I keep seeing these memes on social media and honestly, they are triggers for me. I found myself having a full-fledged nightmare two nights ago after reading it and thinking about my childhood.
Home was rarely safe for me.
Before I could speak, I would cry when my mother turned the car down our street to go home. She soon learned to drive around the neighborhood until I fell asleep.
I would rather be at church than home, at school than home, at a friend’s place than home, at grandma’s house than home, at the playground than home. Just about any place other than home.
Home is where I learned what a hard fist hitting soft flesh sounded like.
Home is where I cleaned up my mother’s blood on more occasions than I can count.
Home is where I became a professional runaway before I was seven years old. I had a navy blue suitcase that I would pack for the long walk to my grandma’s house. My safe place.
Home is where I was nearly killed for calling the police on my father. I learned not to call anymore.
Home is where I wondered, “Is tonight the night my father is going to kill my mother.”
Home was rarely safe for me.
Home is what I physically survived when my parents finally divorced before I completed elementary school.
Emotionally, however, I am still traumatized by home.
Because of that I can’t help but think about how this quarantine is hell for many. I keep thinking that there are women who said, “Come payday, I’m leaving,” but they are now STUCK at home. Quarantine started before payday came and now with layoffs, their payday might not ever come.
I keep thinking about the children STUCK at home experiencing horrors that will haunt them for a lifetime.
I keep thinking about the men STUCK at home being abused and stuck in silence because we assume men can’t be victimized too.
I keep thinking about all the many people who are stuck and home waiting for the lockdowns to end so that they might too survive home.
Everyone is not safe at home.
This is the meme that more accurately describes the home I grew up in and the home millions are living in right now.
After the first week of quarantine, France had a 30% increase in domestic violence reports. And those are just the cases reported. I know from personal experience, some will only report the nights when it gets close to death.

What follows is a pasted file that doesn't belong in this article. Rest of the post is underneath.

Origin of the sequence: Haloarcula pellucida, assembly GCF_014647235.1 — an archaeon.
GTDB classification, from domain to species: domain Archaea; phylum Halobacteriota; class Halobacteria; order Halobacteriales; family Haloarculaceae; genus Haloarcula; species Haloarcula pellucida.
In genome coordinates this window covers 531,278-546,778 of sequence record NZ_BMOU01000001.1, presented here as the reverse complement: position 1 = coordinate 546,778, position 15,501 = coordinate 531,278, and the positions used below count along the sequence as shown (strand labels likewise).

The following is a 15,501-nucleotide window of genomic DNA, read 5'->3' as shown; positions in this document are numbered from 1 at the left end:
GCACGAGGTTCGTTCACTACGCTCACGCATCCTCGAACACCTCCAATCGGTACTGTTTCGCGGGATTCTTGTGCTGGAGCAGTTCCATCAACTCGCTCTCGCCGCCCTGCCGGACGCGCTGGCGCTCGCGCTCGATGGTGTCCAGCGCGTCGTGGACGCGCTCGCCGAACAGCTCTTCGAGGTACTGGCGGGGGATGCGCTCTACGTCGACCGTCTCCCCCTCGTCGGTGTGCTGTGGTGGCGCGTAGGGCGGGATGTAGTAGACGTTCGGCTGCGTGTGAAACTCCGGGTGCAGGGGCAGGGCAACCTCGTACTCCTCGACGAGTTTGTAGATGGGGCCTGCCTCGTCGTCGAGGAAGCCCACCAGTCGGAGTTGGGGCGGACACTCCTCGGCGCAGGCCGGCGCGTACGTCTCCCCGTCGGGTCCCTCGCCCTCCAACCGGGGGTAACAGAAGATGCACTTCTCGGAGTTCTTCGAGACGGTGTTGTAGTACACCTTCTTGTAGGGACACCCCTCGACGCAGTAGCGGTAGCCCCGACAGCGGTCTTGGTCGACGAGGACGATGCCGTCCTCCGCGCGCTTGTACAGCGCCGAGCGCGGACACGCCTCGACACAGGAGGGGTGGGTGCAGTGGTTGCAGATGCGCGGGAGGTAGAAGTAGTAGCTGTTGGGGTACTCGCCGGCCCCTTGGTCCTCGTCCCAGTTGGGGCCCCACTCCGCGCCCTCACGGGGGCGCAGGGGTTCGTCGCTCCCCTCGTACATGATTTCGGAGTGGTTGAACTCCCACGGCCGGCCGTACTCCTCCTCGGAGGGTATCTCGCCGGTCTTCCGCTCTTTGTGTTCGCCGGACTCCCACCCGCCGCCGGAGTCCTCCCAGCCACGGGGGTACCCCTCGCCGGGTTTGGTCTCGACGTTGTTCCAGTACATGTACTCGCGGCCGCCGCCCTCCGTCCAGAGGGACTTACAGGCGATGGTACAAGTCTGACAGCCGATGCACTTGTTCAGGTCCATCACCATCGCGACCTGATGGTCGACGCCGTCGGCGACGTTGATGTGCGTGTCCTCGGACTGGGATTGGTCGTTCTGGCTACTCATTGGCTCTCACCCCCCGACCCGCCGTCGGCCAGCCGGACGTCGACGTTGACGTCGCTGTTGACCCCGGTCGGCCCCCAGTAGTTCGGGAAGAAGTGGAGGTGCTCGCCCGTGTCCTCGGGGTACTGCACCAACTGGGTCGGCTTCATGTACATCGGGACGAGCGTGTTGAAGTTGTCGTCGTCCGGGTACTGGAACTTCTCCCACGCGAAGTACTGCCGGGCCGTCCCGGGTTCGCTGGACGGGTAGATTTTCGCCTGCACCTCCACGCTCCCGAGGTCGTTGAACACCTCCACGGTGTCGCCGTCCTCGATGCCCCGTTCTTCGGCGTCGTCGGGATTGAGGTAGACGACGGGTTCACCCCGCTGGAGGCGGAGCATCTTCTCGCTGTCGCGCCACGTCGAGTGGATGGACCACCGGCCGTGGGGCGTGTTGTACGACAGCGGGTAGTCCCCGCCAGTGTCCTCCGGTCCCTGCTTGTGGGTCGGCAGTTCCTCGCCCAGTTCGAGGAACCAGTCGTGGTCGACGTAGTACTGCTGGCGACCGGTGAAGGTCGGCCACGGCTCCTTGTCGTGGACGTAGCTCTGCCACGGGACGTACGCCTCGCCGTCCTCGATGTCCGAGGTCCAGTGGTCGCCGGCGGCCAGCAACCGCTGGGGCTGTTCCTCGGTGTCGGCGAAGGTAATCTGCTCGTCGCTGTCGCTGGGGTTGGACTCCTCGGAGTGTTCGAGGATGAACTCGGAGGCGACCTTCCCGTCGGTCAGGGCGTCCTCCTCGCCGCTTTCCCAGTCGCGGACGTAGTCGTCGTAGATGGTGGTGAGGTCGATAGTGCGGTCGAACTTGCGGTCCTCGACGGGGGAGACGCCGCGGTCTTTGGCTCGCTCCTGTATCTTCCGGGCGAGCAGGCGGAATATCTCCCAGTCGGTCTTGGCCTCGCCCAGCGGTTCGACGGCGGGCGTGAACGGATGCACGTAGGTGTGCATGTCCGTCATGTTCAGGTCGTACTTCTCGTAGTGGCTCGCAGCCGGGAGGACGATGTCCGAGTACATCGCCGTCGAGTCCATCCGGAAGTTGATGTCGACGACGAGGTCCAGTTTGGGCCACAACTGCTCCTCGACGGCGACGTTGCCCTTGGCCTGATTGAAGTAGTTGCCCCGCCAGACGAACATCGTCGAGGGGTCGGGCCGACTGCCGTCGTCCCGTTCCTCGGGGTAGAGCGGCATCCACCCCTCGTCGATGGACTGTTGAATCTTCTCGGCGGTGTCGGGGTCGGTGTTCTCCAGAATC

*This is not a diabetes post, but it is something that I’ve been thinking about everyday since the quarantine and needed to write about. But just in case you’re wondering, my blood sugar levels are fine, but they spiked two nights ago after waking up from that nightmare–a flashback to the home I grew up in triggered by these memes.
Please check on your friends, family, neighbors and ask, “Are you safe at home?”
The National Domestic Violence Hotline in the USA is 1-800-799-7233 or you can text LOVEIS to 22522
This post spoke to me. I didn’t grow up in an unsafe environment; however, as an educator, I think about the children who battle these feelings daily. I have been worried about them and their physical and mental wellbeing. At this time their teachersI can only make phone calls and send emails to check on them for fear that a visit will trigger the worst. I will continue pray for them.
Thank you for commenting. I am happy to hear that this isn’t anything you personally experienced yet you are sensitive to it. Keep the prayers rolling.
This is a perspective I had not considered. As an educator I have spoken to many of my students these past two and a half weeks as they began to adjust to attending school online due to the quarantine.
Many said they missed school, missed their teachers and friend and wanted to get back to life as they knew it but after reading your post I wonder how many of my students are subjected to a home life full of fear and uncertainty and that is the unspoken reason they desire to return to school.
Thanks for your comment. You may never know who is unsafe at home, I knew it wasn’t something I could tell any teacher I ever had.
I resonate a lot with this because home was not safe for me either. I remember looking forward to the day I was old enough to move out. Thankfully when I got of age, I never returned back. Thank you for thinking of us who experienced unsafe homes and those who are still in an unsafe home.
Thank you for commenting and sharing your story.
I understand this on so many levels. As an educator I’ve had to hold the child that wasn’t safe at home, feed them and tell them that they were loved despite the victimization they received at home. I could speak to their hurt because I was once the abused child, and later the abused wife who kept quite because I was told a good wife don’t tell what happens at home. I have friends and family members I’ve tried to convince to leave, so I know how unsafe home can be. I remembered the night I decided to break free and run, I had come too close to death to stay. Praying for those who are having to endure the unsafe space labeled home. Thank you for being a voice for our truth, your transparency lets someone know they are not alone and can leave.
Thank you for also sharing your truth and letting others know that they are not alone. Thankfully, we were not in a lockdown situation when broke free. I can only pray that others can do the same very soon.